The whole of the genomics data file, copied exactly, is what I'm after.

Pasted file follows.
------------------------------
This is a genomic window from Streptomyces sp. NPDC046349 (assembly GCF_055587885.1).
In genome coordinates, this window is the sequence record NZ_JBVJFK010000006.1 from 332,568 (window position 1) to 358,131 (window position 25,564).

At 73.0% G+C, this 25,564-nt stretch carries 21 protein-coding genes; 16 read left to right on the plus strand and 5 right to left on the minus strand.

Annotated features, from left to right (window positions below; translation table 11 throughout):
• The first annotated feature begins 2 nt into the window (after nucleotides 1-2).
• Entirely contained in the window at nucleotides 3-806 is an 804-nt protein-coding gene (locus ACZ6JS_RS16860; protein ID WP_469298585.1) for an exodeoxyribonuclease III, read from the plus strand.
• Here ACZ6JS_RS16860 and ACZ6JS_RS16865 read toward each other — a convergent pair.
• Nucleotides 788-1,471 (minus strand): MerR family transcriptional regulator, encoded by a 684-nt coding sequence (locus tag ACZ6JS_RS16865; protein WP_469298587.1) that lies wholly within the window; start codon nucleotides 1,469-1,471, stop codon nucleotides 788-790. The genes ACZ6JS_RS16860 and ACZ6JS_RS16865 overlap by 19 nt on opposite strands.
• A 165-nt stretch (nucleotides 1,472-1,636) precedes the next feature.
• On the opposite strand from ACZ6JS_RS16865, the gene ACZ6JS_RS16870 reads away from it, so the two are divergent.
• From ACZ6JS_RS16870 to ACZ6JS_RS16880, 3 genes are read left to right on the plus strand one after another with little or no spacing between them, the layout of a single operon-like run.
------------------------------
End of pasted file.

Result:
This is a genomic window from Streptomyces sp. NPDC046349 (assembly GCF_055587885.1).
In genome coordinates, this window is the sequence record NZ_JBVJFK010000006.1 from 332,568 (window position 1) to 358,131 (window position 25,564).

At 73.0% G+C, this 25,564-nt stretch carries 21 protein-coding genes; 16 read left to right on the plus strand and 5 right to left on the minus strand.

Annotated features, from left to right (window positions below; translation table 11 throughout):
• The first annotated feature begins 2 nt into the window (after nucleotides 1-2).
• Entirely contained in the window at nucleotides 3-806 is an 804-nt protein-coding gene (locus ACZ6JS_RS16860; protein ID WP_469298585.1) for an exodeoxyribonuclease III, read from the plus strand.
• Here ACZ6JS_RS16860 and ACZ6JS_RS16865 read toward each other — a convergent pair.
• Nucleotides 788-1,471 (minus strand): MerR family transcriptional regulator, encoded by a 684-nt coding sequence (locus tag ACZ6JS_RS16865; protein WP_469298587.1) that lies wholly within the window; start codon nucleotides 1,469-1,471, stop codon nucleotides 788-790. The genes ACZ6JS_RS16860 and ACZ6JS_RS16865 overlap by 19 nt on opposite strands.
• A 165-nt stretch (nucleotides 1,472-1,636) precedes the next feature.
• On the opposite strand from ACZ6JS_RS16865, the gene ACZ6JS_RS16870 reads away from it, so the two are divergent.
• From ACZ6JS_RS16870 to ACZ6JS_RS16880, 3 genes are read left to right on the plus strand one after another with little or no spacing between them, the layout of a single operon-like run.